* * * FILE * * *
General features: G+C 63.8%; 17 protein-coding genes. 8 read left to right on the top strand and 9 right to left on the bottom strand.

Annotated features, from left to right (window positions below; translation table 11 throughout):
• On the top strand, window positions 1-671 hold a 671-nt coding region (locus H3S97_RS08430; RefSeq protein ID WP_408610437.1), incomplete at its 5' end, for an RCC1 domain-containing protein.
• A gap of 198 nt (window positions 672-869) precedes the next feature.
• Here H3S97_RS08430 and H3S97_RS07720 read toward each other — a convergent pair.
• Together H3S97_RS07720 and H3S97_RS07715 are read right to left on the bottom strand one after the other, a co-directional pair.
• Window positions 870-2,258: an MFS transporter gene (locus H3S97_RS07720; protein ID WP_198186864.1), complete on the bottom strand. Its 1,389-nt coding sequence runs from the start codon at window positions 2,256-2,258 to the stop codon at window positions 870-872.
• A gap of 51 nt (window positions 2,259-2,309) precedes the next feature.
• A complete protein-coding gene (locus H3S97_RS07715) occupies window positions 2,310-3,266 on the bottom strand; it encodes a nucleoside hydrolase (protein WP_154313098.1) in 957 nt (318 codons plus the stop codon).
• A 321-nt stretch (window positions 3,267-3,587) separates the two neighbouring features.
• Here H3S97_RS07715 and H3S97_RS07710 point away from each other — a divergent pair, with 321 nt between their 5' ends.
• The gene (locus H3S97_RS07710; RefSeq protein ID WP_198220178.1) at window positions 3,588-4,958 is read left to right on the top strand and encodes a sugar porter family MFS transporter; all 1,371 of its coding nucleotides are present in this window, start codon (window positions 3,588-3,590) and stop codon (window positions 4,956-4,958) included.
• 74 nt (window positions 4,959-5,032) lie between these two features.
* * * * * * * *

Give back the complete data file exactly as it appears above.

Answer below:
General features: G+C 63.8%; 17 protein-coding genes. 8 read left to right on the top strand and 9 right to left on the bottom strand.

Annotated features, from left to right (window positions below; translation table 11 throughout):
• On the top strand, window positions 1-671 hold a 671-nt coding region (locus H3S97_RS08430; RefSeq protein ID WP_408610437.1), incomplete at its 5' end, for an RCC1 domain-containing protein.
• A gap of 198 nt (window positions 672-869) precedes the next feature.
• Here H3S97_RS08430 and H3S97_RS07720 read toward each other — a convergent pair.
• Together H3S97_RS07720 and H3S97_RS07715 are read right to left on the bottom strand one after the other, a co-directional pair.
• Window positions 870-2,258: an MFS transporter gene (locus H3S97_RS07720; protein ID WP_198186864.1), complete on the bottom strand. Its 1,389-nt coding sequence runs from the start codon at window positions 2,256-2,258 to the stop codon at window positions 870-872.
• A gap of 51 nt (window positions 2,259-2,309) precedes the next feature.
• A complete protein-coding gene (locus H3S97_RS07715) occupies window positions 2,310-3,266 on the bottom strand; it encodes a nucleoside hydrolase (protein WP_154313098.1) in 957 nt (318 codons plus the stop codon).
• A 321-nt stretch (window positions 3,267-3,587) separates the two neighbouring features.
• Here H3S97_RS07715 and H3S97_RS07710 point away from each other — a divergent pair, with 321 nt between their 5' ends.
• The gene (locus H3S97_RS07710; RefSeq protein ID WP_198220178.1) at window positions 3,588-4,958 is read left to right on the top strand and encodes a sugar porter family MFS transporter; all 1,371 of its coding nucleotides are present in this window, start codon (window positions 3,588-3,590) and stop codon (window positions 4,956-4,958) included.
• 74 nt (window positions 4,959-5,032) lie between these two features.